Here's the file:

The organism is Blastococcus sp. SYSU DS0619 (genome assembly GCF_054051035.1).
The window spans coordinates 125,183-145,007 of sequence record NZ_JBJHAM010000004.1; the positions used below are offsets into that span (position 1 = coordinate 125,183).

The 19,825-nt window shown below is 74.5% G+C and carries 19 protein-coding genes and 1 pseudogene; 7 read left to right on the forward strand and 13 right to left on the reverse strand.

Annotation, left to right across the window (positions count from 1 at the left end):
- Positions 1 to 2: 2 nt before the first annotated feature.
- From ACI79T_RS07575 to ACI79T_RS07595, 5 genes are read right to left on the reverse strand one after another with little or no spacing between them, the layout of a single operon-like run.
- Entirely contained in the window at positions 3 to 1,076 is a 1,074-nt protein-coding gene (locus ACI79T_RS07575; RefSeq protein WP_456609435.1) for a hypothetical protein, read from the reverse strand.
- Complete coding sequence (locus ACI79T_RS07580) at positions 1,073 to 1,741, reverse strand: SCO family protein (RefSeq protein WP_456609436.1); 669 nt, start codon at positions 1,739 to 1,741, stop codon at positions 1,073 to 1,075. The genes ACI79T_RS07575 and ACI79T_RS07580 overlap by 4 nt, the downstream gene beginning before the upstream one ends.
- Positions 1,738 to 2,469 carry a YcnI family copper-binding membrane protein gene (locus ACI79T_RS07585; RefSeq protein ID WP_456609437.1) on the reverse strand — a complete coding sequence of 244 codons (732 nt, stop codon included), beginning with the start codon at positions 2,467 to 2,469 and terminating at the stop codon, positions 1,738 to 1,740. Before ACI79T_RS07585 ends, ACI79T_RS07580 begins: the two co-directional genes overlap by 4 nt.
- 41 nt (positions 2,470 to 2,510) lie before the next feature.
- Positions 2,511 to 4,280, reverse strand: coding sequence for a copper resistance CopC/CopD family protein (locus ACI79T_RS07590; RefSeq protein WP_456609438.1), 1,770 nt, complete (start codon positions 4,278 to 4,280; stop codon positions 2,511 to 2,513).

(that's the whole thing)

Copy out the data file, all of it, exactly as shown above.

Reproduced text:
The organism is Blastococcus sp. SYSU DS0619 (genome assembly GCF_054051035.1).
The window spans coordinates 125,183-145,007 of sequence record NZ_JBJHAM010000004.1; the positions used below are offsets into that span (position 1 = coordinate 125,183).

The 19,825-nt window shown below is 74.5% G+C and carries 19 protein-coding genes and 1 pseudogene; 7 read left to right on the forward strand and 13 right to left on the reverse strand.

Annotation, left to right across the window (positions count from 1 at the left end):
- Positions 1 to 2: 2 nt before the first annotated feature.
- From ACI79T_RS07575 to ACI79T_RS07595, 5 genes are read right to left on the reverse strand one after another with little or no spacing between them, the layout of a single operon-like run.
- Entirely contained in the window at positions 3 to 1,076 is a 1,074-nt protein-coding gene (locus ACI79T_RS07575; RefSeq protein WP_456609435.1) for a hypothetical protein, read from the reverse strand.
- Complete coding sequence (locus ACI79T_RS07580) at positions 1,073 to 1,741, reverse strand: SCO family protein (RefSeq protein WP_456609436.1); 669 nt, start codon at positions 1,739 to 1,741, stop codon at positions 1,073 to 1,075. The genes ACI79T_RS07575 and ACI79T_RS07580 overlap by 4 nt, the downstream gene beginning before the upstream one ends.
- Positions 1,738 to 2,469 carry a YcnI family copper-binding membrane protein gene (locus ACI79T_RS07585; RefSeq protein ID WP_456609437.1) on the reverse strand — a complete coding sequence of 244 codons (732 nt, stop codon included), beginning with the start codon at positions 2,467 to 2,469 and terminating at the stop codon, positions 1,738 to 1,740. Before ACI79T_RS07585 ends, ACI79T_RS07580 begins: the two co-directional genes overlap by 4 nt.
- 41 nt (positions 2,470 to 2,510) lie before the next feature.
- Positions 2,511 to 4,280, reverse strand: coding sequence for a copper resistance CopC/CopD family protein (locus ACI79T_RS07590; RefSeq protein WP_456609438.1), 1,770 nt, complete (start codon positions 4,278 to 4,280; stop codon positions 2,511 to 2,513).